What To Say Next by Julie Buxbaum (3.5/5)

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This is a sweet YA contemporary revolving around grief. Kit Lowell’s father suddenly died after a car accident, she finds difficulty in moving forward. She resolves to find out how her father truly died with the help of a classmate, David Drucker. Julie Buxbaum is a great contemporary writer. She writes about grief as if she’s deeply intimate with it. I also loved that she explored this concept of discovering that your parents are no infallible and I think her portrayal of Kit having to deal with that newly discovered concept was very well-handled. I loved how she explored the many different forms of Kit’s grief. The anger and denial but also the difficulty of trying to do mundane things in the face of a sudden emptiness in your life.

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Book Review: Bad Romance by Heather Demetrios

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Author: Heather Demetrios

Pages: 320

Synopsis: Goodreads

Genre: YA Comtemporary

Series? Standalone

Rating: tealstartealstartealstartealstar

 


It’s easy to judge someone for being in an abusive relationship and that judgement is usually tagged along with the age-old question, “Why doesn’t she just leave him?” If someone is hurting you physically and verbally isn’t the obvious solution to just leave them right away? Just say the words, right? But as this book deftly illustrates, it is neither easy or simple.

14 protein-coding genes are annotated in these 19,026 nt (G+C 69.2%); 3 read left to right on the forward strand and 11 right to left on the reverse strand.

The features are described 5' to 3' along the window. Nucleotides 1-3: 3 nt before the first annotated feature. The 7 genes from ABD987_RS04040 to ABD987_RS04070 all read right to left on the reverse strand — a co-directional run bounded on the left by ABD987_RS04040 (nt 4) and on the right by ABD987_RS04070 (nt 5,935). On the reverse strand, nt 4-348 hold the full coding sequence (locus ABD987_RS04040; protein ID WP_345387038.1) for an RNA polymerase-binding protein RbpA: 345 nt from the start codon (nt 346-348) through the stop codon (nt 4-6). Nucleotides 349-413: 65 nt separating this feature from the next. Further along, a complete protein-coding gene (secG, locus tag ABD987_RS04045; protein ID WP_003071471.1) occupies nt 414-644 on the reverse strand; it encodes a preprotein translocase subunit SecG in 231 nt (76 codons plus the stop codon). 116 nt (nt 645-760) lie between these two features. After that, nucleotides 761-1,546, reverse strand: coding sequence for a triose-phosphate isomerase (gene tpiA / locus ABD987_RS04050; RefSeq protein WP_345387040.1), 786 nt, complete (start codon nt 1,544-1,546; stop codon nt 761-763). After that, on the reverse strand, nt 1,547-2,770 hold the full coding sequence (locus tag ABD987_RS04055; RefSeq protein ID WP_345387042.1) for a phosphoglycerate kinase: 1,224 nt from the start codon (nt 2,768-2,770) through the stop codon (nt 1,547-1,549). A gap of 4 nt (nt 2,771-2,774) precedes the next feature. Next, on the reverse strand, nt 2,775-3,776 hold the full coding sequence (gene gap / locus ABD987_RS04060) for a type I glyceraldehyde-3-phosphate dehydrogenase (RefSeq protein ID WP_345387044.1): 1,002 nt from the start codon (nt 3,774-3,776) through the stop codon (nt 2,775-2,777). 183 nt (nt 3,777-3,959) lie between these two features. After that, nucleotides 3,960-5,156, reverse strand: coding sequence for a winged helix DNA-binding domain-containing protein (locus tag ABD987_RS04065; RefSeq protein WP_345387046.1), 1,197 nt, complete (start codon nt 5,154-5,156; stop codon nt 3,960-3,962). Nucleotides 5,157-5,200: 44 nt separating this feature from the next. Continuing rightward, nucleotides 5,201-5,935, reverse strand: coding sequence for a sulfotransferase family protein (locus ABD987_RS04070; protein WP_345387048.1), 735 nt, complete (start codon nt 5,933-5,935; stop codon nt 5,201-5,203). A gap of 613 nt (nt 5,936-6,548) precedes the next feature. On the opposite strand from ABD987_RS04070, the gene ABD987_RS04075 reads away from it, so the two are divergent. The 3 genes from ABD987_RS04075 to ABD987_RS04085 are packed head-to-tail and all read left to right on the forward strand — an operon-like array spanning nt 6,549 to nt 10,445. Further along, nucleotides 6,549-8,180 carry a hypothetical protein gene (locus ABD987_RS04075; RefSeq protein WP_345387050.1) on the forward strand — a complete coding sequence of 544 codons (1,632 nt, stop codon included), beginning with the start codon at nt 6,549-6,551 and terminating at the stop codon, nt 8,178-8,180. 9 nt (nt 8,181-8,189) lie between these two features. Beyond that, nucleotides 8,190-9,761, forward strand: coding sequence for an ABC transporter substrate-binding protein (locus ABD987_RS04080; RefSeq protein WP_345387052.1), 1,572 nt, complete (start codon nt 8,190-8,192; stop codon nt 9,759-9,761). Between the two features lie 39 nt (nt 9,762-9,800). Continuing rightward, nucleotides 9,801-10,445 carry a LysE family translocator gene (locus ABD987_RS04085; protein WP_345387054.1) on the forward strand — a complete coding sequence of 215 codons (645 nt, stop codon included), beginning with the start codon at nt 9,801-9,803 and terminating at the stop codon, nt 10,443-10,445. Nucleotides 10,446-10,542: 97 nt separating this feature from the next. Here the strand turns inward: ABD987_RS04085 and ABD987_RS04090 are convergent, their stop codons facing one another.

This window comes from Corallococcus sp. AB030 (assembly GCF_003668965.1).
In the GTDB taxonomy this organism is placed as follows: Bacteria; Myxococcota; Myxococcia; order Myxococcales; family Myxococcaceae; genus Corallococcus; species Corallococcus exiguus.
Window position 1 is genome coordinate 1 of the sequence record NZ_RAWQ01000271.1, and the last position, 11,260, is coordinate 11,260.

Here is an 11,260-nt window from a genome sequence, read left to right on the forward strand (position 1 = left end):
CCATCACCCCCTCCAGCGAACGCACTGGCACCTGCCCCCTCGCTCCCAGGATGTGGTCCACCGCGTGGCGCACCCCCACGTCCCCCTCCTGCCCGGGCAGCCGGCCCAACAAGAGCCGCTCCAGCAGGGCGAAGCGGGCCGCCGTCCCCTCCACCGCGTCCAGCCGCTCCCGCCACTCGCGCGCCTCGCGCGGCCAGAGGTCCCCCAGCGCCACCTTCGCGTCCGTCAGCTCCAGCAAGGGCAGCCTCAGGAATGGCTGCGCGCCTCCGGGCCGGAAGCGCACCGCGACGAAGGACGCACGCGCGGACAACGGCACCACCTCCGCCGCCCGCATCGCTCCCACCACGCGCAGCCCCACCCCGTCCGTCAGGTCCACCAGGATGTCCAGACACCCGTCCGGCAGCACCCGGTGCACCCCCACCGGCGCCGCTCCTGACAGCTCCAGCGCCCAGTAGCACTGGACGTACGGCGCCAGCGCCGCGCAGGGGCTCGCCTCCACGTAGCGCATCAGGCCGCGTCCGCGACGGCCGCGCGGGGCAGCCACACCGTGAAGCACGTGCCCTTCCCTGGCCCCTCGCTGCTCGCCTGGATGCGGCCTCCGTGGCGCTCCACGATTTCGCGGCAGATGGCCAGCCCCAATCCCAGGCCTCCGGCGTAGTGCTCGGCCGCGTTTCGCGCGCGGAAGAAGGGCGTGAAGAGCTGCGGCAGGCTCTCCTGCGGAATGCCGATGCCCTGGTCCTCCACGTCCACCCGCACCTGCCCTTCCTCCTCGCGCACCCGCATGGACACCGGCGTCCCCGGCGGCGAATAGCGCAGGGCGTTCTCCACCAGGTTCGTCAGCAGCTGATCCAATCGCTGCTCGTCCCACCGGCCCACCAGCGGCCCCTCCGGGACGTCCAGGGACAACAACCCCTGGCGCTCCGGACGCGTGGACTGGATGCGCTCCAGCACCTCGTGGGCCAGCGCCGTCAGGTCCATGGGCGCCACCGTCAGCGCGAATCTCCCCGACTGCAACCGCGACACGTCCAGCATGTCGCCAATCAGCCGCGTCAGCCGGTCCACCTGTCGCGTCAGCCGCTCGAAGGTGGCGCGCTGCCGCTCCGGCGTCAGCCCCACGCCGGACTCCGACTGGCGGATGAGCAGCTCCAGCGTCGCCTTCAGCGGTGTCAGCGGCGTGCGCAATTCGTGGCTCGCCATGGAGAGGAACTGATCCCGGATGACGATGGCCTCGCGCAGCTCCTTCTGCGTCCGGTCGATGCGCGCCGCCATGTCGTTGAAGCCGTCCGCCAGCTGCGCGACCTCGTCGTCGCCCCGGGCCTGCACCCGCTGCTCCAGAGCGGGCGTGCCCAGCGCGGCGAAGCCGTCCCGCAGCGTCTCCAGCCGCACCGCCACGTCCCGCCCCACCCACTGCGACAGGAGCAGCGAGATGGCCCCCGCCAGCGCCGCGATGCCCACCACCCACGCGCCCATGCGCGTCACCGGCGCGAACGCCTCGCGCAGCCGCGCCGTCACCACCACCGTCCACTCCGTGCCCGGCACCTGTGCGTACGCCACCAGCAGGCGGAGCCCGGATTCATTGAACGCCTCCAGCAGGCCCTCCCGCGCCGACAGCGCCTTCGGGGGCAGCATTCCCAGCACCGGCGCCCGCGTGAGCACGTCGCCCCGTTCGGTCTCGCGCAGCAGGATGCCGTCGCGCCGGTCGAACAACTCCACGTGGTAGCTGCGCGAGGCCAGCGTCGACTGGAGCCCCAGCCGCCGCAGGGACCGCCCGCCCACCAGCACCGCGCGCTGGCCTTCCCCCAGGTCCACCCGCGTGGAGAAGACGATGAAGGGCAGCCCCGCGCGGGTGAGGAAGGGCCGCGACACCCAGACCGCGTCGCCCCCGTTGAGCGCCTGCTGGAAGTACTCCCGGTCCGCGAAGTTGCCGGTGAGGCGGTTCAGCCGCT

Grace Carter doesn’t have the best life. She lives with a cruel and demanding stepfather and a mother who pours all the housework and chores on her. All she wants to do is get out of Birch Grove, California and do theater in New York. Gavin is the ultimate dream boy. He is an angsty teenage boy who plays the guitar. He’s popular and charismatic. Grace has had an unrequited crush on him for 3 years and he has never noticed her before until one day. What starts as a passionate and sweet relationship spirals into a relationship unhealthy, obsessive, and claustrophobic.